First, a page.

In this regard, an Australian rare-earth minerals company announced last week that it would join with a US chemical company to build a rare-earths processing plant in Texas, but such a plant is likely years away from becoming a reality.


The warning is already being seen as a decisive moment for global powers to reduce their dependence on China, which has tried to restrict its rare-earths supply before.

In 2010, it cut its export quota by 40 percent and sent prices skyward. In 2012, the US asked the World Trade Organization (WTO) to intervene, and in 2014, the WTO said that China’s restriction of rare-earth-metals exports violated international trade law.

Back then, according to The Verge, “Chinese smugglers continued to export rare earths off the books; manufacturers in Japan found ways to use less of the materials; and production in other parts of the world ramped up to compensate.”

Consumer electronics such as smartphones and tablets are among the major application areas for rare earth metals and strong sales in this segment – totalling almost US$ 155 million worldwide last year – is ‘propelling’ the demand for rare earth metals.

“Currently, it’s still just a possibility that China may ban or do some kind of restrictions,” SAYS Racket Hu, a researcher at Shanghai Metals Market. “But if it does happen, then we believe prices of rare earths will surge,” he said in an interview to Bloomberg TV.

The possibility of inflation and surplus demand stemming from the export ban also sets the stage for rare earth recycling.

The US has already been looking for alternatives in treated coal sludge from West Virginia mines that are reputed to contain heavy rare earths. In April, US senators reintroduced the Rare Earth Element Advanced Coal Technologies Act (REEACT) to try to glean some of these minerals from coal-mining waste.

With respect to recycling, many tech companies have argued that such elements are not available from traditional recyclers because they are used in such small amounts they cannot be recovered. To date, less than 5% of rare earths are recycled from end-of-life devices.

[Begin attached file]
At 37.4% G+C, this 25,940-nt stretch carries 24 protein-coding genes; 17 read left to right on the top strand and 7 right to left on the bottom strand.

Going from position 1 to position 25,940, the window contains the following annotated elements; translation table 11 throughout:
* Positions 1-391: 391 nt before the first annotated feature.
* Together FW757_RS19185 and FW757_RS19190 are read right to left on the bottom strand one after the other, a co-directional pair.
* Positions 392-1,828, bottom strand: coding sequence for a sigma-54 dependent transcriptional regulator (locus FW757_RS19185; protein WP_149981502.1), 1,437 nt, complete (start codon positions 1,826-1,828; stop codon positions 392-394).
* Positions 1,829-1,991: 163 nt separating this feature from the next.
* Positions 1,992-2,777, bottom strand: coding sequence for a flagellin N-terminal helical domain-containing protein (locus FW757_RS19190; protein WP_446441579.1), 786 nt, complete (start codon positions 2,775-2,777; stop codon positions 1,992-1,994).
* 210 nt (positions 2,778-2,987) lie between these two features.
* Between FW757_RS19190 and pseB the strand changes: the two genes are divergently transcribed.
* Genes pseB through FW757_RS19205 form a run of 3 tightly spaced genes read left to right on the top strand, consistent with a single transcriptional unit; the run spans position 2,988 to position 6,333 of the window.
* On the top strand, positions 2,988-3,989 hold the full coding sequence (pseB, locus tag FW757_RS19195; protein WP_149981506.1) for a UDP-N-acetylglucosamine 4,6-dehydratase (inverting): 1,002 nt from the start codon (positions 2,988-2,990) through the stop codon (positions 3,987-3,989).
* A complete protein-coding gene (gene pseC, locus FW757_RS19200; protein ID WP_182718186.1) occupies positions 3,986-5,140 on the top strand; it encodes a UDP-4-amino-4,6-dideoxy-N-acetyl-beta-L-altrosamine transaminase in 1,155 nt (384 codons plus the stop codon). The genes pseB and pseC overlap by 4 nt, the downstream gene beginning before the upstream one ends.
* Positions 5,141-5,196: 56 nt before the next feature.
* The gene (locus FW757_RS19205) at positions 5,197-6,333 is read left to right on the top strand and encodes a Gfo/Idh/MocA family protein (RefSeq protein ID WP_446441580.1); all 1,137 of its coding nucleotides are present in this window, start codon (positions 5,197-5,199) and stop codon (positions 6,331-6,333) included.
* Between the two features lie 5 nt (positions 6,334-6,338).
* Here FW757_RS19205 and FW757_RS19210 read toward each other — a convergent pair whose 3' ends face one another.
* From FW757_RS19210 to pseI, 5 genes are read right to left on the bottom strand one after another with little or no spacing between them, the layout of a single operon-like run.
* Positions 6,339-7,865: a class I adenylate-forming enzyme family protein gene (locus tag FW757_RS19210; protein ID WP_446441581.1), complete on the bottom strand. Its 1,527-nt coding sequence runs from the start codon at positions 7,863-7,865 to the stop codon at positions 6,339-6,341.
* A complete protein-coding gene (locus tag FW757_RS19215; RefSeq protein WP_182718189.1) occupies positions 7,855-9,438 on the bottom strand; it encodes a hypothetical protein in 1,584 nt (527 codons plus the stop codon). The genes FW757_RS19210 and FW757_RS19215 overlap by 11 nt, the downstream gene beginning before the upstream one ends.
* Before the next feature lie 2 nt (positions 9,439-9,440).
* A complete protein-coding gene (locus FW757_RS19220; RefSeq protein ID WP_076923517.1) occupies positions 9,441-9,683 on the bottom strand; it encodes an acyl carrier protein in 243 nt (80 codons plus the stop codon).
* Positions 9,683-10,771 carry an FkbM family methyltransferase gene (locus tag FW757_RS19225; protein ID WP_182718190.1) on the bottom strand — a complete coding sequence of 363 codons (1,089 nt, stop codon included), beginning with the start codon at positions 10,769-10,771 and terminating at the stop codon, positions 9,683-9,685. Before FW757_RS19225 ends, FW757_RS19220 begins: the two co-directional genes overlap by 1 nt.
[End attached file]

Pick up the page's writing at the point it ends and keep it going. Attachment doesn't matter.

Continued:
But various research projects are currently underway around the world, to boost recycling rates. Leading the way is Japan, where students of Kanazawa University are hoping to replace acids with organic compounds to better recover the metals. This approach is known as chelation chemistry.

Why it matters to us

In India, where rare earths occur along its long coastline, sand mining has come under heavy scrutiny as part of a crackdown on corruption and environmental erosion.

In February, the Ministry of Mines in its notification said, “coastal areas in Kerala, Tamil Nadu, Odisha and Andhra Pradesh, where beach sand is laced with rare earth minerals, have been suffering erosion, damaging the eco-system and threatening the livelihoods of indigenous fishermen owing to unscientific and illegal mining of beach sand”.

This effectively restricted the export of beach sand minerals exclusively though State-run Indian Rare Earths Limited, banning private sector miners from directly trading rare earths.

Indian miners this week sought the rescinding of the ban. In light of the Chinese threat, a sustainable and supervised revival of rare earth mining can help India fill the vacuum and cater to the global demand for the minerals.

Prarthana Mitra is a Staff Writer at Qrius

Rare EarthsUS-China Trade War